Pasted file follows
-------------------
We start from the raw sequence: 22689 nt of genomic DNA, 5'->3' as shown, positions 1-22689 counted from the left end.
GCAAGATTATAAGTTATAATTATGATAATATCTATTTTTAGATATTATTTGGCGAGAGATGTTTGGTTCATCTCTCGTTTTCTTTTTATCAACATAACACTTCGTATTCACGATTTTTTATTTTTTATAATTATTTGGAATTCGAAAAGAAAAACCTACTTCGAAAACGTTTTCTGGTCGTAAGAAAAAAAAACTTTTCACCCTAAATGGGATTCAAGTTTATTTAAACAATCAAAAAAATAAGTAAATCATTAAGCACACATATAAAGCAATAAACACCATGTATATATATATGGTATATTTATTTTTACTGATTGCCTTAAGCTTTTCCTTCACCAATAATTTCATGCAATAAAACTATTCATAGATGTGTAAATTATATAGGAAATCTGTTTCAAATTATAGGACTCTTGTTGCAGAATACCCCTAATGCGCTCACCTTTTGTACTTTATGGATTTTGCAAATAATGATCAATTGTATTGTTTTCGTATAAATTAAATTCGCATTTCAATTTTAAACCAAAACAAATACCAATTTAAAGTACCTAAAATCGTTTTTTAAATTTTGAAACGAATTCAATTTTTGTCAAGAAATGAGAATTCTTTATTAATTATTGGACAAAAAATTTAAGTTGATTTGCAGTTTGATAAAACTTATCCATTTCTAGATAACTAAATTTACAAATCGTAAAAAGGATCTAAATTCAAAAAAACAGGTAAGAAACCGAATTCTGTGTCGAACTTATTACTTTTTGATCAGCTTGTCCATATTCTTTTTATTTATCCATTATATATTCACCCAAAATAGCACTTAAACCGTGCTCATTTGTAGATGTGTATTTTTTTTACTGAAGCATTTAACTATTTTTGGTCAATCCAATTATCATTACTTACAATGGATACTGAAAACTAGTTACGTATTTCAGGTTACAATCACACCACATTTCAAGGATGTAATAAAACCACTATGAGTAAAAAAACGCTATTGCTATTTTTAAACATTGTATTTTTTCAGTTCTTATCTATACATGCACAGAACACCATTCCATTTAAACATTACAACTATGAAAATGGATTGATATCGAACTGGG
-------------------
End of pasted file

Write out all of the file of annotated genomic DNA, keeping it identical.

We start from the raw sequence: 22689 nt of genomic DNA, 5'->3' as shown, positions 1-22689 counted from the left end.
GCAAGATTATAAGTTATAATTATGATAATATCTATTTTTAGATATTATTTGGCGAGAGATGTTTGGTTCATCTCTCGTTTTCTTTTTATCAACATAACACTTCGTATTCACGATTTTTTATTTTTTATAATTATTTGGAATTCGAAAAGAAAAACCTACTTCGAAAACGTTTTCTGGTCGTAAGAAAAAAAAACTTTTCACCCTAAATGGGATTCAAGTTTATTTAAACAATCAAAAAAATAAGTAAATCATTAAGCACACATATAAAGCAATAAACACCATGTATATATATATGGTATATTTATTTTTACTGATTGCCTTAAGCTTTTCCTTCACCAATAATTTCATGCAATAAAACTATTCATAGATGTGTAAATTATATAGGAAATCTGTTTCAAATTATAGGACTCTTGTTGCAGAATACCCCTAATGCGCTCACCTTTTGTACTTTATGGATTTTGCAAATAATGATCAATTGTATTGTTTTCGTATAAATTAAATTCGCATTTCAATTTTAAACCAAAACAAATACCAATTTAAAGTACCTAAAATCGTTTTTTAAATTTTGAAACGAATTCAATTTTTGTCAAGAAATGAGAATTCTTTATTAATTATTGGACAAAAAATTTAAGTTGATTTGCAGTTTGATAAAACTTATCCATTTCTAGATAACTAAATTTACAAATCGTAAAAAGGATCTAAATTCAAAAAAACAGGTAAGAAACCGAATTCTGTGTCGAACTTATTACTTTTTGATCAGCTTGTCCATATTCTTTTTATTTATCCATTATATATTCACCCAAAATAGCACTTAAACCGTGCTCATTTGTAGATGTGTATTTTTTTTACTGAAGCATTTAACTATTTTTGGTCAATCCAATTATCATTACTTACAATGGATACTGAAAACTAGTTACGTATTTCAGGTTACAATCACACCACATTTCAAGGATGTAATAAAACCACTATGAGTAAAAAAACGCTATTGCTATTTTTAAACATTGTATTTTTTCAGTTCTTATCTATACATGCACAGAACACCATTCCATTTAAACATTACAACTATGAAAATGGATTGATATCGAACTGGG